New directions

First-of-its kind data spotlights emerging trends in next-gen philanthropy in the MENA region.

Next-generation philanthropists in the Middle East are choosing to donate as individuals outside of their family structures, according to new research on regional giving. “Grounded in tradition, looking to the future”, is a first-of-its-kind data report produced by the Zovighian Partnership (ZP), a Lebanon-based regional research and social investment platform, in partnership with the UAE’s Pearl Initiative.

The study, which was supported by the Bill & Melinda Gates Foundation, used quantitative methods to survey 83 next-generation philanthropists from across the MENA region about their giving motivations, challenges, and priorities.  

“We were trying to address the gaps that exist in the Middle East - and frankly also around the world - when it comes to next generation philanthropy data,” explained ZP’s co-founder Lynn Zovighian, at an event held in Dubai to launch the research.

“We needed to understand what are the giving priorities, what are the challenges, and what are the obstacles getting in the way,” she said.

Of those questioned, 80 percent said they were engaging in their philanthropy personally and individually – challenging the long-held assumption that Arab region philanthropy in the region is driven mainly by family foundations and family offices.

“Many of our community members want to give the way they've always given and the way their families have given. But almost 50 percent are seeking out less traditional methods,” Zovighian noted. “This is something that we would love to deep dive into a lot more with a qualitative analysis.”

"We needed to understand what are the giving priorities, what are the challenges, and what are the obstacles getting in the way"

Lynn Zovighian, co-founder ZP 

Education, healthcare, and women’s empowerment were the priority investment areas cited by respondents, of whom 65 percent of whom were women and more than half between the ages of 35 and 44.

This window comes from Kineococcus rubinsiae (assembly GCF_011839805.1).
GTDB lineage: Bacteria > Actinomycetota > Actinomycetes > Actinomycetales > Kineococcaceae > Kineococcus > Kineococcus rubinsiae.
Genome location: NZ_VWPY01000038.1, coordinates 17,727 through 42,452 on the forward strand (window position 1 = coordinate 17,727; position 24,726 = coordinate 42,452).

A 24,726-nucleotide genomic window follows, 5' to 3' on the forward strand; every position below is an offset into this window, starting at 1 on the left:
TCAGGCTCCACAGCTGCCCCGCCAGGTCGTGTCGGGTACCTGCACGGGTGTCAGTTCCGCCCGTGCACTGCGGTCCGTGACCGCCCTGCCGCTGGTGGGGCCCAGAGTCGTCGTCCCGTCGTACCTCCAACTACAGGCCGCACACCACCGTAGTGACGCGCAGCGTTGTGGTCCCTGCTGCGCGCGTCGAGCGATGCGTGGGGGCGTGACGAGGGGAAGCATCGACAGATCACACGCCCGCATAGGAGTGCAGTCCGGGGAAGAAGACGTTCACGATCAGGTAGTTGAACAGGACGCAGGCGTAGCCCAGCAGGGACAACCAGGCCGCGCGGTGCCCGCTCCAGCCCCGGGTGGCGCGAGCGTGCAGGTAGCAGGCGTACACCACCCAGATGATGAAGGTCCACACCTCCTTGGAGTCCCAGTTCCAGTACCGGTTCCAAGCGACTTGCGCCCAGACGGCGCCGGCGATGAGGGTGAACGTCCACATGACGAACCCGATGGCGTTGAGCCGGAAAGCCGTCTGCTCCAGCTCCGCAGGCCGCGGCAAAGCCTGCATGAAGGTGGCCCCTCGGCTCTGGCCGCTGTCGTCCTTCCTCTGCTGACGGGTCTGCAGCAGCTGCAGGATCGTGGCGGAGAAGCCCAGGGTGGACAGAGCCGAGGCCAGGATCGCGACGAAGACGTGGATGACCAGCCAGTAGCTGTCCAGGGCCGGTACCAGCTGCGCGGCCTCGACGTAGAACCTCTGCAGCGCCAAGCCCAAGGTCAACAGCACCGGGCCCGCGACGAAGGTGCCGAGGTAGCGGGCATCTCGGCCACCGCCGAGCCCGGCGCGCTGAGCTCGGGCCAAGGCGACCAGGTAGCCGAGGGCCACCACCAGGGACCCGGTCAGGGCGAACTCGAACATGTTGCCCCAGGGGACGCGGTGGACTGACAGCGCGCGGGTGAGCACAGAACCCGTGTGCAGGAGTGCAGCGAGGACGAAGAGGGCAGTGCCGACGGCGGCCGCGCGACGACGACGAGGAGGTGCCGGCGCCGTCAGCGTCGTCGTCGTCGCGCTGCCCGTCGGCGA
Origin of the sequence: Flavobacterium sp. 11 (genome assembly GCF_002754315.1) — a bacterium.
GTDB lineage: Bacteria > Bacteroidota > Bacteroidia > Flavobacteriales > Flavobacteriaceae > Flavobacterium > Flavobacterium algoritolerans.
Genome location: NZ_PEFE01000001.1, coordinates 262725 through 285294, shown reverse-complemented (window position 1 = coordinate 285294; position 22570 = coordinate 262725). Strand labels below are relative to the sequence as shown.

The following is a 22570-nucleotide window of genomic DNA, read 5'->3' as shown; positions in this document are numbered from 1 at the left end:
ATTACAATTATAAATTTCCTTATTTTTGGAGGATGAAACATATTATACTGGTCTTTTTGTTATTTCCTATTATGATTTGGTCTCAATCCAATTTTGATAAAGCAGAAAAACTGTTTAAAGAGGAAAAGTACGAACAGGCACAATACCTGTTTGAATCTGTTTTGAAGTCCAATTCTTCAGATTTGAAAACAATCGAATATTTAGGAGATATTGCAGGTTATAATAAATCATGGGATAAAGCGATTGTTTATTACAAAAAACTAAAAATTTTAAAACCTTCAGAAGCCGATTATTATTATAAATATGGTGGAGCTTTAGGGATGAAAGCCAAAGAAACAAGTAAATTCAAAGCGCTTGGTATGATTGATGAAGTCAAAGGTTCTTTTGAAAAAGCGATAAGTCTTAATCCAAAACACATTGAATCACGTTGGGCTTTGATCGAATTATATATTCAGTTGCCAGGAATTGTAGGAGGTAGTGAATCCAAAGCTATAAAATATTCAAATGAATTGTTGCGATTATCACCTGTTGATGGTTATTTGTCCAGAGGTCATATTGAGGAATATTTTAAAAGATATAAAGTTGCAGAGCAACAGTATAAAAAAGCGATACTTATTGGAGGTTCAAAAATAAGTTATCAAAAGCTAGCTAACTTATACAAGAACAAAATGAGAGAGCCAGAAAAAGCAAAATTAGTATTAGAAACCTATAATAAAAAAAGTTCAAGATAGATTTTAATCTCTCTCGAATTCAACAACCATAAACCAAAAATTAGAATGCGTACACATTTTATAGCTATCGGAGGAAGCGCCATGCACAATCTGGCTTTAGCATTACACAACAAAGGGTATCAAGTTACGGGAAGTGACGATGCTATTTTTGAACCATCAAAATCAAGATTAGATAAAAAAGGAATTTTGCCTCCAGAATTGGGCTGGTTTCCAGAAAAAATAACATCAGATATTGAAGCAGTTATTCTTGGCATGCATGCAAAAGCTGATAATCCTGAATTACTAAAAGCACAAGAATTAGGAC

Most of the surveyed philanthropists were from the Gulf, the Levant, and Egypt, with a handful based in North America and Europe. The UAE, Saudi Arabia, and Lebanon made up the bulk of the responses (27 percent, 24 percent, and 22 percent, respectively).

More than half interviewees came from entrepreneurship and business backgrounds and 50 had been involved in giving activities for eight or more years.

Integrity was the most cited “giving value”, followed by empowerment, compassion, sustainability, transparency, and accountability. Community impact and community need also scored very highly when it came to giving motivations and influences.

The data revealed that the least supported causes among MENA next gen donors were arts and culture, environment, human rights, religious causes, international aid, humanitarian development, animal welfare, and science and technology. 

The report also showed that more than two thirds of next-generation givers were dissatisfied with the available ecosystem of support for philanthropic giving.

Almost 40 percent of the sample said they directed their philanthropy nationally, while one fifth focused on local giving, and just under a third supported global causes.

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Lynn Zovighian presenting data highlights from the report at an event in Dubai. Photo: Pearl Initiative.

Although giving was very personal and individually-driven, 43 percent of respondents said they still included their family members in their philanthropic decision making.

Zovighian, herself a next gen philanthropist, said the data was much needed because for too long, people in the Middle East had been “looking west” to study “international best practices” in philanthropy.

“There's so much beautiful philanthropy happening here - a beautiful, complex combination of tradition and innovation happening in this region,” she said. “Should this region not be sharing our own stories with the world?” she asked. “Shouldn't we actually be learning more about ourselves and then extending that communication out there to the rest of the world?”

The data was collected over six months via an exploratory quantitative online survey was deemed the appropriate method of inquiry. The survey employed a mix of question types: closed-ended questions on a Likert scale of 1 to 7 to measure attitudes and opinions, as well as open-ended questions. You can download the full report here.